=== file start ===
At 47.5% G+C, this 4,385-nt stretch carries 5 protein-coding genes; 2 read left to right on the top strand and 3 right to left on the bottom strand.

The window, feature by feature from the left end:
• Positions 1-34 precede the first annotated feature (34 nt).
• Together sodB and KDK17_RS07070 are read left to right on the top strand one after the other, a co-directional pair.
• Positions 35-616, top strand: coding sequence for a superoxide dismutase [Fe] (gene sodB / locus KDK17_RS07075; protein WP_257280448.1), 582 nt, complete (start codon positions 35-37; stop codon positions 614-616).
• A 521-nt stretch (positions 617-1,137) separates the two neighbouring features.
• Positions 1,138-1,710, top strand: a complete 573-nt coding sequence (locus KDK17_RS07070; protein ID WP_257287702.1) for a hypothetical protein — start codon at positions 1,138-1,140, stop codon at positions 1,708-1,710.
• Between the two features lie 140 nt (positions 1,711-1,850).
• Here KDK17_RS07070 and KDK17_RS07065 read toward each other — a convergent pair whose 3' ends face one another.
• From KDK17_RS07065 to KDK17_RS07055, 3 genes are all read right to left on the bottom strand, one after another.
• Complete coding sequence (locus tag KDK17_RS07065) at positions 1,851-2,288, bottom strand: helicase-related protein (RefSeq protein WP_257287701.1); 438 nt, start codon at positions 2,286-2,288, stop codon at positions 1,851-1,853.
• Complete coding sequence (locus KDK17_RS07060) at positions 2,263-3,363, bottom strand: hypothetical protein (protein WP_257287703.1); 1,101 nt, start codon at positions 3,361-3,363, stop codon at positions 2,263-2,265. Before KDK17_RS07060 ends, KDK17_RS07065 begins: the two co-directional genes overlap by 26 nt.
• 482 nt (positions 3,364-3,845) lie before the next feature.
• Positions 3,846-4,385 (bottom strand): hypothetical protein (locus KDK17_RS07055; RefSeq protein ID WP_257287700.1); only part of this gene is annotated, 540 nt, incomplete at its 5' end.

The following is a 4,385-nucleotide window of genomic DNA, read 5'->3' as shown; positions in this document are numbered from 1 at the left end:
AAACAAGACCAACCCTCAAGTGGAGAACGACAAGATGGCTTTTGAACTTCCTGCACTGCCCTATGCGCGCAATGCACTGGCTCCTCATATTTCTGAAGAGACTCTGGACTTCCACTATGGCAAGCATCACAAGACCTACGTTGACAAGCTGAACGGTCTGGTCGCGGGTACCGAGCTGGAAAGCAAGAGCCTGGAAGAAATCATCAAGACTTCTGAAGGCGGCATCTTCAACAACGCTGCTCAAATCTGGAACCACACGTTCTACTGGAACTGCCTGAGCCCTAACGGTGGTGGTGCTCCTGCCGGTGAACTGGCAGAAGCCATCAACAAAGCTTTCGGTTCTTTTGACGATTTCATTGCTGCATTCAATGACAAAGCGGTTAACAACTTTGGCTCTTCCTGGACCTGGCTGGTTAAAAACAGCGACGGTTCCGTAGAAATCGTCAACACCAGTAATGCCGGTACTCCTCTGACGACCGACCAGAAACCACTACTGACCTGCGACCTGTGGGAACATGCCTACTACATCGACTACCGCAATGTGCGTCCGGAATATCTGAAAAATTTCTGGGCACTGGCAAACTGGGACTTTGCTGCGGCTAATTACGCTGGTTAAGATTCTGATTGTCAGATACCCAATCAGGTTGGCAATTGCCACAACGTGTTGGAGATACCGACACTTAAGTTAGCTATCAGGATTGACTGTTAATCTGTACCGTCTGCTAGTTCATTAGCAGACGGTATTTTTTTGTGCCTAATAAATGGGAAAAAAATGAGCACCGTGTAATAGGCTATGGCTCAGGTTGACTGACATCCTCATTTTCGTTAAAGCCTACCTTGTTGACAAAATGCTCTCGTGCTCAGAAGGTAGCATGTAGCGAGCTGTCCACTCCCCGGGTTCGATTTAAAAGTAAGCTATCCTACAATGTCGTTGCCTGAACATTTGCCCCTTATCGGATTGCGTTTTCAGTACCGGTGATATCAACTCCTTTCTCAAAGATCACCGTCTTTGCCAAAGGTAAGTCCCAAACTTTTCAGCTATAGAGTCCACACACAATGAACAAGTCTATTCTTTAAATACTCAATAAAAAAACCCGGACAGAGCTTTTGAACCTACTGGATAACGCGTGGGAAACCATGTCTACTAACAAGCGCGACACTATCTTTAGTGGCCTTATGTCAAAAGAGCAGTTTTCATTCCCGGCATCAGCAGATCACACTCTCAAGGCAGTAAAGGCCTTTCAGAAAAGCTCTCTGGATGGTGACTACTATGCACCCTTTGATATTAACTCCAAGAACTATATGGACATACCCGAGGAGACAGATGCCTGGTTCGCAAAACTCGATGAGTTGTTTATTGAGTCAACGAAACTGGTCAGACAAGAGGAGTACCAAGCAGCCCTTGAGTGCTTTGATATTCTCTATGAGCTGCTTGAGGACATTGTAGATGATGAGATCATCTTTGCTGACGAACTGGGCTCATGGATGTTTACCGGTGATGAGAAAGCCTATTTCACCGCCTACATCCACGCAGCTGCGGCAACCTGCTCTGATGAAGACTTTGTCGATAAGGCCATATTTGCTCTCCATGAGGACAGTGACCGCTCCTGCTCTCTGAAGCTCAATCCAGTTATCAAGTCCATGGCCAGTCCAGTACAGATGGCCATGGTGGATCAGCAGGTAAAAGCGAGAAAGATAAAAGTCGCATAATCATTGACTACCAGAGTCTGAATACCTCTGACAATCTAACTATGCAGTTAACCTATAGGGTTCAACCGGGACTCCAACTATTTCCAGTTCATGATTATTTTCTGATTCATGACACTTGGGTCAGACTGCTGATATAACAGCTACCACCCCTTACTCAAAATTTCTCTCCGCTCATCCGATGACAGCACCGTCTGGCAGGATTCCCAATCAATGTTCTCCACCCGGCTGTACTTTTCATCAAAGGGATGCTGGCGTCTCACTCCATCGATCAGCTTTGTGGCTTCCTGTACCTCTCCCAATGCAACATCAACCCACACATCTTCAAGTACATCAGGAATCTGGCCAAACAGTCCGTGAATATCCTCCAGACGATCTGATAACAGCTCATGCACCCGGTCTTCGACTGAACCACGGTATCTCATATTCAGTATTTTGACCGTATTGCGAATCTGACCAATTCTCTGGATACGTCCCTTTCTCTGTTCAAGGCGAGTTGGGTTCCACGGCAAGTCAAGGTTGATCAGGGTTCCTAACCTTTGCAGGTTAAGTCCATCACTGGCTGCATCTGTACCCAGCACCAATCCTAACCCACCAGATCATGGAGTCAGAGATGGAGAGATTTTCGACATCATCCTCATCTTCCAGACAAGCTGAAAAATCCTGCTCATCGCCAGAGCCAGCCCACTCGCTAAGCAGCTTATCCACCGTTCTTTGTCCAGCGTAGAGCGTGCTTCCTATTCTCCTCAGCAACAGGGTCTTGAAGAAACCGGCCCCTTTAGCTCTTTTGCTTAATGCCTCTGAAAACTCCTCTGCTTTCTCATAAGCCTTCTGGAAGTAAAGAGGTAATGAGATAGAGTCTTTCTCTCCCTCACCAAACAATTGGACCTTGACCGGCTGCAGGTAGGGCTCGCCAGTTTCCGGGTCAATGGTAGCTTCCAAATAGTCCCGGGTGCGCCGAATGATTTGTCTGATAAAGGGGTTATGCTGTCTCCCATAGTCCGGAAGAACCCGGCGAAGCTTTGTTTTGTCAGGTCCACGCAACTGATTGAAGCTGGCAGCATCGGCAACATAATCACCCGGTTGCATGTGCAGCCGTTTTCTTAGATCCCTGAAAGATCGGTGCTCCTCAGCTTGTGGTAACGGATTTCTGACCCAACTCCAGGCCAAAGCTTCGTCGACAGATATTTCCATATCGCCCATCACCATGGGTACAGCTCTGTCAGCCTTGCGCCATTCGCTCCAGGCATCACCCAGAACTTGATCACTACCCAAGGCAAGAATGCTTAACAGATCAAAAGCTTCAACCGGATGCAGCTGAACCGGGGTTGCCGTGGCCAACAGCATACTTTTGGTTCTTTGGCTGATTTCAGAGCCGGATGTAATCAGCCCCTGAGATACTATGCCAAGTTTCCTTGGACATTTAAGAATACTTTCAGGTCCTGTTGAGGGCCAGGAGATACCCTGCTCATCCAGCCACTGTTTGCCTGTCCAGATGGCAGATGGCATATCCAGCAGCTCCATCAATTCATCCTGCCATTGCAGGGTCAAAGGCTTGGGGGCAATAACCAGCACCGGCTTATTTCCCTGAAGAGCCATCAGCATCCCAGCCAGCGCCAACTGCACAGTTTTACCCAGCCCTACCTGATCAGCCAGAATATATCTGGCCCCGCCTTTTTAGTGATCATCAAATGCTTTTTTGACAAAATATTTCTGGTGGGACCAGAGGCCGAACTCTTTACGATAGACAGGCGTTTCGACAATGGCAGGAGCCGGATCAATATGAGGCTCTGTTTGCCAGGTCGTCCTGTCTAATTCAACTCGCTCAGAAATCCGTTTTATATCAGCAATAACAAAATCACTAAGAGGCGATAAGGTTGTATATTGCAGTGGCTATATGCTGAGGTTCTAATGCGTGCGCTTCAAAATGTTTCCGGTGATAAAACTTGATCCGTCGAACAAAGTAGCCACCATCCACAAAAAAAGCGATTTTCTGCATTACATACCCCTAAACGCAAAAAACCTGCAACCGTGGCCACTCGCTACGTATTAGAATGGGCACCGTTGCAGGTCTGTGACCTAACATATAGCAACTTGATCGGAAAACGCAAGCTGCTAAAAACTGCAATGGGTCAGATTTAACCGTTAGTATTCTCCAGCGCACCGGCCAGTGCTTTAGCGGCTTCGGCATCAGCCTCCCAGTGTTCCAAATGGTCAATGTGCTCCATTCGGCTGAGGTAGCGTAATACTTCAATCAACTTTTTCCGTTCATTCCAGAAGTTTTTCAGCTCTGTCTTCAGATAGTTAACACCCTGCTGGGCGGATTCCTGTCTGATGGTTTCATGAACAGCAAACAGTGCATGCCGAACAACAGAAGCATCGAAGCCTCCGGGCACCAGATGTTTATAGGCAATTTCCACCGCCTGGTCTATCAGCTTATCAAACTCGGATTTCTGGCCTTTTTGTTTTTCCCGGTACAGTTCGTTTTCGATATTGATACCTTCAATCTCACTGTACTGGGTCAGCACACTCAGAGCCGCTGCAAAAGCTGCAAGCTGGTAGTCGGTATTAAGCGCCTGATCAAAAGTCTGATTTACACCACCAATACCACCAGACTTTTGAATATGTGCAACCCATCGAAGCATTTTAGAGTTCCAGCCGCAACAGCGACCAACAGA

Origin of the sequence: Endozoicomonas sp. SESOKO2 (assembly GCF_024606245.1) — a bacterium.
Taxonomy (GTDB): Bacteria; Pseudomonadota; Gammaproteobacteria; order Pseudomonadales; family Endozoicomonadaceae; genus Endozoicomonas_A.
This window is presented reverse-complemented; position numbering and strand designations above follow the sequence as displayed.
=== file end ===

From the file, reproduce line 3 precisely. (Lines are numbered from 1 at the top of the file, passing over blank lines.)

• Positions 1-34 precede the first annotated feature (34 nt).